In Japan, we celebrate Christmas not as a religiously, it’s also not a day of national holiday. However, Christmas in Japan is absolutely a fun, festive time of year. If you walked around Japan on Christmas Day, you wouldn’t notice too much that’s different or out of the ordinary. All the shops would be appropriately decorated and seasonal foods would be seen on advertisements, Christmas music would be playing.
Many of the things traditionally associated with Christmas – festive trees in the shopping malls, seasonal foods, Christmas music, and LED lights – make an appearance. And there are as well as a few unique traditions in Japanese Christmas...
Christmas Eve, for example, has become more important than Christmas Day in Japan...
● How do we celebrate Christmas? - Go On A Date!
On December 24, Christmas Eve, become more important than Christmas Day in Japan.
If you’re still a child you can still expect a gift from Santa Claus and spend a festive dinner with your family at home. But, once you’re grown up, Christmas Eve in Japan is more about him and his wife, like Valentine’s Day in the West. Japanese couples – especially young couples – like to book dinners at romantic restaurants, (and it can often be hard to find a seat.!)
● Lights, everywhere - admire the Christmas illuminations
Christmas lights, or “Illumination” as it’s called here, is a huge attraction during the winter season. Major malls such as Tokyo Midtown, famous landmarks like Tokyo Station are lavished with their own unique winter illumination displays. The streets of posh areas like Omotesando, Ginza and Roppongi Sakurazaka are absolutely stunning. And it’s a great opportunity to take a walk and soak up the atmosphere. (If you want to read about that you can just read our articles “illumination”.)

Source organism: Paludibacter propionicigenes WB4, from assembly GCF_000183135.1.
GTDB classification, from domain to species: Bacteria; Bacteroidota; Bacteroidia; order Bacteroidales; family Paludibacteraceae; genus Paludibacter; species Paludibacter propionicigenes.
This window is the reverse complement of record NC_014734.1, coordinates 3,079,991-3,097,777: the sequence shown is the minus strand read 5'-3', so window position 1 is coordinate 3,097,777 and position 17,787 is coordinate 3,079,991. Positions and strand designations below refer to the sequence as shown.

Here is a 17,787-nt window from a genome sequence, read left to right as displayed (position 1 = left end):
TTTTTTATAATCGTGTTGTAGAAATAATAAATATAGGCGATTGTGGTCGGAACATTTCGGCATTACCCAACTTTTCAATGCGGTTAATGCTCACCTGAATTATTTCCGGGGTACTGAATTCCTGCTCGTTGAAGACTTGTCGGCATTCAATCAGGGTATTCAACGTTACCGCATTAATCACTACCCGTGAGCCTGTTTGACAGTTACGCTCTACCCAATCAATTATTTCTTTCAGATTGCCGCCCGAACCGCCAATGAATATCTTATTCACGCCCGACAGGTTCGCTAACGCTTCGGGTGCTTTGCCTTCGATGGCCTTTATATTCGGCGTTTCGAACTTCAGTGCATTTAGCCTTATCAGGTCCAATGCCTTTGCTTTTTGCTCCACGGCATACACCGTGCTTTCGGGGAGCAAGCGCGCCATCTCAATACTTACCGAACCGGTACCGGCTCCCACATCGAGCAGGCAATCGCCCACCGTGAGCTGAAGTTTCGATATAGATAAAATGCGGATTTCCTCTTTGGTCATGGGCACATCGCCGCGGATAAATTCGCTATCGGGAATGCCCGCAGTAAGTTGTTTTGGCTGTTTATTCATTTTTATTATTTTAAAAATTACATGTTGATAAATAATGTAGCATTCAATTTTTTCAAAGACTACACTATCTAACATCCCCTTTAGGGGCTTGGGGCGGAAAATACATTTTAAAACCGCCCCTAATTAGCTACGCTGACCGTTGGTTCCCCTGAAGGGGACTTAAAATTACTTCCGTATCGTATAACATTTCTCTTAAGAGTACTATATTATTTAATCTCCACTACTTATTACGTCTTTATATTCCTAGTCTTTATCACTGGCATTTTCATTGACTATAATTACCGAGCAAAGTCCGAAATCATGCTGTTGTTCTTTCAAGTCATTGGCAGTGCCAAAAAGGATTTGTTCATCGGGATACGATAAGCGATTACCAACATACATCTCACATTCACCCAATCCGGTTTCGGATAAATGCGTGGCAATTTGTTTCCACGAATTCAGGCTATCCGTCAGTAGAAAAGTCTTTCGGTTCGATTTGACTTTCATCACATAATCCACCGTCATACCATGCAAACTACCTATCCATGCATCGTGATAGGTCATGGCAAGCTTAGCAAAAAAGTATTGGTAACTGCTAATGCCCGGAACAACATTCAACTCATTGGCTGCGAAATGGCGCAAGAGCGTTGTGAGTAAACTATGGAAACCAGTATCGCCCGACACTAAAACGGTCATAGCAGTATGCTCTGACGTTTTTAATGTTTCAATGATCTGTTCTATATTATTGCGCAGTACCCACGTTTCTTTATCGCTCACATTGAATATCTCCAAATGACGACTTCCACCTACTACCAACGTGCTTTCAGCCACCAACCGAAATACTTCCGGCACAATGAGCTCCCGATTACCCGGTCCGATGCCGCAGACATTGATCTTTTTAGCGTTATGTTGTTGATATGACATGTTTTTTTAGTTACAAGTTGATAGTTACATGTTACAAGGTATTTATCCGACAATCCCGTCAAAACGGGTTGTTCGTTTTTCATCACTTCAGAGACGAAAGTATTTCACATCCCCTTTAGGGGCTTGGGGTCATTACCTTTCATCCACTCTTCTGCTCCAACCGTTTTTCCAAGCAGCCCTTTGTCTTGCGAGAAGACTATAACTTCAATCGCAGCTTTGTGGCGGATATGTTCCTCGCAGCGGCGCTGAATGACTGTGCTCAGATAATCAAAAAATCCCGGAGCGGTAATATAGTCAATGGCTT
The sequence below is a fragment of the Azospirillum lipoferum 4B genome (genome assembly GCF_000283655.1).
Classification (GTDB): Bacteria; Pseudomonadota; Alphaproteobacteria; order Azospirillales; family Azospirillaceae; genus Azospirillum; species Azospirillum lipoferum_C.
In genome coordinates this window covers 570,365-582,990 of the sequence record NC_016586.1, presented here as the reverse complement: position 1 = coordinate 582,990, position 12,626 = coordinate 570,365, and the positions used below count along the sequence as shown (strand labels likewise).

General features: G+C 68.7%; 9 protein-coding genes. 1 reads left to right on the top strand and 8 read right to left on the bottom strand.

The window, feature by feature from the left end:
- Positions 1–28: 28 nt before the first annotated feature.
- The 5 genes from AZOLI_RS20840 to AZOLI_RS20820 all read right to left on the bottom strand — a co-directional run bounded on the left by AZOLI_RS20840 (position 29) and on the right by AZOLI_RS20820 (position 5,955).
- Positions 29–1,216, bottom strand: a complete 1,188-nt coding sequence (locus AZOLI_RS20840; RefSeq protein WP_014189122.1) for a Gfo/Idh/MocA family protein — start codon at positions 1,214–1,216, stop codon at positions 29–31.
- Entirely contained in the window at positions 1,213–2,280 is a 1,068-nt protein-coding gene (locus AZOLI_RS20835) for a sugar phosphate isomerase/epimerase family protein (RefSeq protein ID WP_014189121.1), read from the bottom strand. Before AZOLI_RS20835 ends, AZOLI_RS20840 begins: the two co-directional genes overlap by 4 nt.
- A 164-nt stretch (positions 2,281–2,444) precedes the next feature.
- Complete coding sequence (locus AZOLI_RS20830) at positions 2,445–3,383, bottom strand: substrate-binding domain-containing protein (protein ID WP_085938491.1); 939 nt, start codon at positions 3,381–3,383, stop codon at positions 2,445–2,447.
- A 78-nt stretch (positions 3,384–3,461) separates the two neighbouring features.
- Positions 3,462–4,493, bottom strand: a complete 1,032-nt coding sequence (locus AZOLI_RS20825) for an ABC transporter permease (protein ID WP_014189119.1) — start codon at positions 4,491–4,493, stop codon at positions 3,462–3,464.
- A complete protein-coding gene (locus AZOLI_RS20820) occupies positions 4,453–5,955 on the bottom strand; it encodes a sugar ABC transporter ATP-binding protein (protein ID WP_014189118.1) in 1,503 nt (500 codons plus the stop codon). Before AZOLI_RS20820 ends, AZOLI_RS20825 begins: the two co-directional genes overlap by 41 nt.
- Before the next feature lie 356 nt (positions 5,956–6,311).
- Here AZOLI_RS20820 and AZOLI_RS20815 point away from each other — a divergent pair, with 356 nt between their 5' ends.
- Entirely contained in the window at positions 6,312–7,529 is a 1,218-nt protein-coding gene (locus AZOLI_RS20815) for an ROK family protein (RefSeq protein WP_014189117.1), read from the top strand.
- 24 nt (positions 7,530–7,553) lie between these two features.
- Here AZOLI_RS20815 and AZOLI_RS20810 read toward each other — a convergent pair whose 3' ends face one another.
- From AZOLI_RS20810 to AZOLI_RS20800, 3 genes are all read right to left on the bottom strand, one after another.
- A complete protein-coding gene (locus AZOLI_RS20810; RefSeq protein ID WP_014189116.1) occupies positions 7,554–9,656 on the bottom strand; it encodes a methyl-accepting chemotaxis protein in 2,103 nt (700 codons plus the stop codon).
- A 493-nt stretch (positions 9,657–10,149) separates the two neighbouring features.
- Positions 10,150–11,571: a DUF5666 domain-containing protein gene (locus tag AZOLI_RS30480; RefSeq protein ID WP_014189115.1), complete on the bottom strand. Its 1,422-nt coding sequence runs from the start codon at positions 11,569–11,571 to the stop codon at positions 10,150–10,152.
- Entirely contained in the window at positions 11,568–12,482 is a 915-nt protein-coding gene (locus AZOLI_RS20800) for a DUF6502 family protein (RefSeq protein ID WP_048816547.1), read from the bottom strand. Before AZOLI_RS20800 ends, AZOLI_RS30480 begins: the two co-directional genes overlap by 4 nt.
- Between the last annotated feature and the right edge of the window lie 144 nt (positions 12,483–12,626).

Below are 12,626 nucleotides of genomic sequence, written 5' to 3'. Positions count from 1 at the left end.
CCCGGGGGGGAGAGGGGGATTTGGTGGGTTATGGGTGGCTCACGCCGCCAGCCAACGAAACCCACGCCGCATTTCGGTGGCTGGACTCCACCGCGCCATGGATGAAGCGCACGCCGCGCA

● Dine on Chicken - Christmas dinner
While roast turkey is the most popular Christmas meal in the UK, US and Canada, or Fish in eastern Europe, Japanese families usually celebrate with chicken.
In the early 70's Kentucky Fried Chicken ran a promoting called “Kentucky for Christmas!” (You will see Colonel Sanders in the Santa outfit at the shop front in this season.) The campaign was so successful and ever since, KFC’s Chicken of festive buckets is popular for families.
● Eat Strawberry on a cake - Christmas cake
A Japanese strawberry shortcake is light and spongy with whipped cream filling and frosting,
which is much less sweet than other cake toppers. This treat is sold as ‘Christmas Cake’ in Japan (although it’s also very popular for birthdays) and is a great way to celebrate the season with family and friends.
● Exchange Gifts - Christmas present
It has become commonplace for couples to exchange gifts on Christmas Eve, but rarely anyone else. Since Christmas is not a Japanese tradition, it’s also not traditional to exchange gifts for the occasion. This may be because Japan already has a December gift exchange of its own, the Japanese work-culture tradition of oseibo, when coworkers exchange gifts.
Presents are more commonly exchanged for the New Year, which is a much bigger deal in Japan. (If you want to read about that you can just read our articles “oseibo”.)